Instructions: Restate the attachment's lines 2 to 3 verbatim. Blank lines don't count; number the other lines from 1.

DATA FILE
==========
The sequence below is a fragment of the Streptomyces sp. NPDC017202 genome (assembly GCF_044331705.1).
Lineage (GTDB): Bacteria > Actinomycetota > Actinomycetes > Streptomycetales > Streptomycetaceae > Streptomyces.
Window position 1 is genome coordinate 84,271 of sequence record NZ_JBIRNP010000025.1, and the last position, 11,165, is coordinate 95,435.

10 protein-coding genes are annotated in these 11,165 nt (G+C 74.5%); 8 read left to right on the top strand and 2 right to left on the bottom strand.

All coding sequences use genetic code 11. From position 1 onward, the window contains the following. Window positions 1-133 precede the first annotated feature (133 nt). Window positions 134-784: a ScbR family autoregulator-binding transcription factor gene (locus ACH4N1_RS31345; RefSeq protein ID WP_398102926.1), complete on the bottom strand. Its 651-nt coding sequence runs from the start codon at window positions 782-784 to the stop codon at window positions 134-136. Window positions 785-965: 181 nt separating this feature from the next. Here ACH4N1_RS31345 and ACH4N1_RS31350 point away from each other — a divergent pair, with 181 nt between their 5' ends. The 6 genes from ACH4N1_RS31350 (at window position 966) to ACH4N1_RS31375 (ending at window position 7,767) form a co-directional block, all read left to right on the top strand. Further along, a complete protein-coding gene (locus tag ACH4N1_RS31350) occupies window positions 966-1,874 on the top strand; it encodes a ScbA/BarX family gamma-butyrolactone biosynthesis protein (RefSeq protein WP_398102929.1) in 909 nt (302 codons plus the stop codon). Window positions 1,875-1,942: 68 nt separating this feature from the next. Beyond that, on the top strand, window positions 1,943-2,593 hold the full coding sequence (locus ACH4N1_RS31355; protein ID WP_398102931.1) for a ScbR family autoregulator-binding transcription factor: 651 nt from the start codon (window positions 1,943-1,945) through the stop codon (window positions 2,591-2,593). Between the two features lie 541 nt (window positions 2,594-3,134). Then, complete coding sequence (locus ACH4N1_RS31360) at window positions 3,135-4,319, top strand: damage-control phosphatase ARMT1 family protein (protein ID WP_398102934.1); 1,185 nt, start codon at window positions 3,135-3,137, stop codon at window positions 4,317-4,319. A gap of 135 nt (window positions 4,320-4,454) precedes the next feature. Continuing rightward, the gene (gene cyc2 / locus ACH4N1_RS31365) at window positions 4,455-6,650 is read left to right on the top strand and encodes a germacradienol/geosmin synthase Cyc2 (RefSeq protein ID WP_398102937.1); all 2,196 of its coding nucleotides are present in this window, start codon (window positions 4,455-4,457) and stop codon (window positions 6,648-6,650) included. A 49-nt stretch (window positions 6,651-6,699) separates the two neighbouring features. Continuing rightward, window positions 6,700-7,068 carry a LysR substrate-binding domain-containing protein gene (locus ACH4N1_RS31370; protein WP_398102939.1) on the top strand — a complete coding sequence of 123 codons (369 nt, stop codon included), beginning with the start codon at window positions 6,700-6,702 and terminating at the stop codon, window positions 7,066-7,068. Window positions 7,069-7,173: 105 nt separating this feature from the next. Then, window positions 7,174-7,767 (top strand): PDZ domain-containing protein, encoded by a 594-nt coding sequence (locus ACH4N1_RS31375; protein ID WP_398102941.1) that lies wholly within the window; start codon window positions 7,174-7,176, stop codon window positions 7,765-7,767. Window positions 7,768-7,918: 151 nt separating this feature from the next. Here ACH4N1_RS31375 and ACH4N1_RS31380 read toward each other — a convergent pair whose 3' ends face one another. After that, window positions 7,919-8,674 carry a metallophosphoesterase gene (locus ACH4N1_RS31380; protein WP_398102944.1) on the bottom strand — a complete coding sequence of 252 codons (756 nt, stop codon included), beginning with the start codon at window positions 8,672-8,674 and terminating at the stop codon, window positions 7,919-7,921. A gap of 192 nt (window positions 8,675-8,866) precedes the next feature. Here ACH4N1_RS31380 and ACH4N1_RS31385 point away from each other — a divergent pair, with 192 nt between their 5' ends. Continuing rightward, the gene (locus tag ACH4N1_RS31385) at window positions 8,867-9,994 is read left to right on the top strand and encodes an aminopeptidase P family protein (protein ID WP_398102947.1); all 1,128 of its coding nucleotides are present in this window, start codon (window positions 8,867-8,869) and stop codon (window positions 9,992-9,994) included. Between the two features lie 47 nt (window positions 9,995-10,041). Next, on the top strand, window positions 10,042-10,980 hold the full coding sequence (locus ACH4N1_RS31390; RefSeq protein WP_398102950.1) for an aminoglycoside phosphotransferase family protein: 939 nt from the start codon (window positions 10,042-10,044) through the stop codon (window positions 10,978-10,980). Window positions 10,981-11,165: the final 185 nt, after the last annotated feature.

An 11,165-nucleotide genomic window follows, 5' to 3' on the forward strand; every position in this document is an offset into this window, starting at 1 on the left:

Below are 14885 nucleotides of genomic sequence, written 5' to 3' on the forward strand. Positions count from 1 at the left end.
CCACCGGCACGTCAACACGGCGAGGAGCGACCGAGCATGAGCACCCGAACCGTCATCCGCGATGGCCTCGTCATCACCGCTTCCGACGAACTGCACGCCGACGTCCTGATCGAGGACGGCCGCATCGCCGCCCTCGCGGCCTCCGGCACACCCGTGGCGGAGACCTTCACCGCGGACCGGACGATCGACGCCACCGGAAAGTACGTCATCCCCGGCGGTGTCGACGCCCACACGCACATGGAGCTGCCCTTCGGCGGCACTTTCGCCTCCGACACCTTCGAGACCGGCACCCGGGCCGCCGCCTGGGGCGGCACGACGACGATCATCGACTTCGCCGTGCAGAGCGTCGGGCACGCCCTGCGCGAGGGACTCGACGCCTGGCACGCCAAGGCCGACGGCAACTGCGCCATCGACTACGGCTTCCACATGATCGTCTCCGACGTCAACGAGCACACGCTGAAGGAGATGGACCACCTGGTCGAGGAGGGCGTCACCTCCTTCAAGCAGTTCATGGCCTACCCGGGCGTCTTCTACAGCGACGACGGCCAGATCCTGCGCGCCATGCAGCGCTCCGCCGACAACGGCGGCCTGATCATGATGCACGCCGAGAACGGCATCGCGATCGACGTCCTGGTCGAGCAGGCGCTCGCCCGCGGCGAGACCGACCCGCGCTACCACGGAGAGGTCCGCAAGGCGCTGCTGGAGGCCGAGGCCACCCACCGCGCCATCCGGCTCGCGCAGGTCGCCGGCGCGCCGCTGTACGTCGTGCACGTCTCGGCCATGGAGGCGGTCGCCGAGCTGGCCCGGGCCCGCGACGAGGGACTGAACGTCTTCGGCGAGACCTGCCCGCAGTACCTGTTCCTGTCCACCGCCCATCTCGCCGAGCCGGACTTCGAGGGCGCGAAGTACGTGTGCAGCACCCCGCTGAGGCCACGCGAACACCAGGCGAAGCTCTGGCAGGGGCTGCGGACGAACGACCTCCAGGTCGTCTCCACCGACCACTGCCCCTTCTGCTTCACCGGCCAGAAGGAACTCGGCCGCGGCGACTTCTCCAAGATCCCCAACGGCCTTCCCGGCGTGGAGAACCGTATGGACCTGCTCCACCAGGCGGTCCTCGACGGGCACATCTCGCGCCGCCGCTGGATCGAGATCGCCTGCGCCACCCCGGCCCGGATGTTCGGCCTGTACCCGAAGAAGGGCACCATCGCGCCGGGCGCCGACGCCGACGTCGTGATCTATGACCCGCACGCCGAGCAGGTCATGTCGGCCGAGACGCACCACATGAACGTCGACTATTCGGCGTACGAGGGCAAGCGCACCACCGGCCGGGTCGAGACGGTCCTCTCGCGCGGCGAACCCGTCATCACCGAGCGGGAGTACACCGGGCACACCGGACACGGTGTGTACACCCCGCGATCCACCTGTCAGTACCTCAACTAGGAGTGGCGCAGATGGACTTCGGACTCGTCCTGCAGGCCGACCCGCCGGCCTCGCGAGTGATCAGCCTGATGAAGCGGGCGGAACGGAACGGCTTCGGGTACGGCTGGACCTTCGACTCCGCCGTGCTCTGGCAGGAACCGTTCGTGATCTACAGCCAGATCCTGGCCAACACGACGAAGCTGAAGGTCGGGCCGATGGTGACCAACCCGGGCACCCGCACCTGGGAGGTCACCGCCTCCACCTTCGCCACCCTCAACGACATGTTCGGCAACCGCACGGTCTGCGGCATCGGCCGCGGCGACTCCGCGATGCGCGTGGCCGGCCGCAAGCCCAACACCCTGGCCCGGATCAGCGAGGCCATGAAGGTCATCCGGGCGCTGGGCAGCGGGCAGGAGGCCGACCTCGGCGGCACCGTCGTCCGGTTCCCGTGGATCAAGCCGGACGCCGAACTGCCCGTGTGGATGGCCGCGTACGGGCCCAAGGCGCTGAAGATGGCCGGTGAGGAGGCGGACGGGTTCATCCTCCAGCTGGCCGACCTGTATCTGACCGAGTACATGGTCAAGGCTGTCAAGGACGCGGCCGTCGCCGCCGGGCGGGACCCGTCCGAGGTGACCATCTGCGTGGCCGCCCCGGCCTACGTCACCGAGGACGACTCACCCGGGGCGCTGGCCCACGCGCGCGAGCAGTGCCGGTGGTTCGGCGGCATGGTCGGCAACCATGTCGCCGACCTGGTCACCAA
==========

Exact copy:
Lineage (GTDB): Bacteria > Actinomycetota > Actinomycetes > Streptomycetales > Streptomycetaceae > Streptomyces.
Window position 1 is genome coordinate 84,271 of sequence record NZ_JBIRNP010000025.1, and the last position, 11,165, is coordinate 95,435.